Let's immediately concede that the paranormal thriller Mirrors is not the worst in the long stream of American remakes of Asian ghost stories, if only because it would be heavy work to sit down and rank them in order. And while the money and production values behind the film are American, it should be noted that the director, Alexandre Aja, and his co-screenwriter, Gregory Levasseur, are both French, and most of the filming was done in Bucharest. Well, I suppose it makes a change from the Isle of Man.
By far the spookiest thing about it is the main location, a burned-out Art Deco department store that's been neglected and unrepaired for years because of an unsettled lawsuit. After the mysterious suicide of its nightwatchman, a disgraced cop, Ben Carson (Kiefer Sutherland), takes up the job, wandering around its carbonised shell and wondering why its huge floor-to-ceiling mirrors are so finely preserved - they're the only things in the building that haven't succumbed to fire damage.
Ben is a troubled, angry type, suspended from the force after accidentally killing a colleague and now self-medicating to help himself through it. His wife (Paula Patton) is keeping him away from their kids, and has a further reason to suspect his mental state: the violent hallucinations he's been experiencing cause him to burst into the family home and frantically cover all the reflecting surfaces in green paint (Farrow & Ball, by the look, but it still seems unreasonable).
In the early stages, these looking-glass visions are slightly upsetting. After all, no one wants to gaze in a mirror and find a distorted Francis Bacon-style head reflected back at them. But instead of exploring the eerie nooks and crannies of the department store for clues, the film decides to branch out and have the demonic forces behind the mirror invade people's bathrooms, sending our hero on a cross-country mission, first to a broken-down farm, then to a remote convent. The haunted-house mystery is dissipated by degrees, and the screenplay (perhaps losing something in translation) keeps stumbling into farce. When one of the mirror victims has her jaw ripped in half while in the bathtub, the crime-scene police officer warns Ben before entering: "It's not good". No kidding. Later, when Ben finds himself up against it, he holds an old lady at gunpoint and snarls, "Don't make me threaten you!".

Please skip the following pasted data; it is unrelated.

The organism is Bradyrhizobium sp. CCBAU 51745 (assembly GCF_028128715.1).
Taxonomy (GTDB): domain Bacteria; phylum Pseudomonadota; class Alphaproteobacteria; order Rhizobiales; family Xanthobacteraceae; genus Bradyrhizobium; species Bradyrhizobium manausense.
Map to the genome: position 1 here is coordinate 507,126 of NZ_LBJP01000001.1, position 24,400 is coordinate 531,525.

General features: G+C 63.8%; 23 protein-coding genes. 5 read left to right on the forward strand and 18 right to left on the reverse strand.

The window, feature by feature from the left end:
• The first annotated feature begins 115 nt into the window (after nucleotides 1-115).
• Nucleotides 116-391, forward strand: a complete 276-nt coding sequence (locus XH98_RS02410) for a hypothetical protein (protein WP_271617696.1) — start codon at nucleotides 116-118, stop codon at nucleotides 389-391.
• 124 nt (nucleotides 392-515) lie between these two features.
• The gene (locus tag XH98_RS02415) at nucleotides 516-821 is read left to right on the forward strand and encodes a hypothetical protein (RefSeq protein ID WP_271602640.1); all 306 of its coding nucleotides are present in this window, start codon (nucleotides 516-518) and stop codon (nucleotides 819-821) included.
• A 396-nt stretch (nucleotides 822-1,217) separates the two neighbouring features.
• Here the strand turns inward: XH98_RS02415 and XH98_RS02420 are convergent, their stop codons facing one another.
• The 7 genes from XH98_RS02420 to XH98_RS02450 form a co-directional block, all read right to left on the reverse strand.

Has Sutherland become so possessed by the spirit of Jack Bauer that holding a gun on a defenceless female - a nun, at that - is now second nature to him? It's pretty much the opposite of heroic behaviour, even if he does believe the woman to be a schizoid avenger equipped with destructive telekinetic powers. Perhaps he should take a break and do a romantic comedy for a change. All this high intensity seems to be getting to him.
Originally published by Reviews by Anthony Quinn.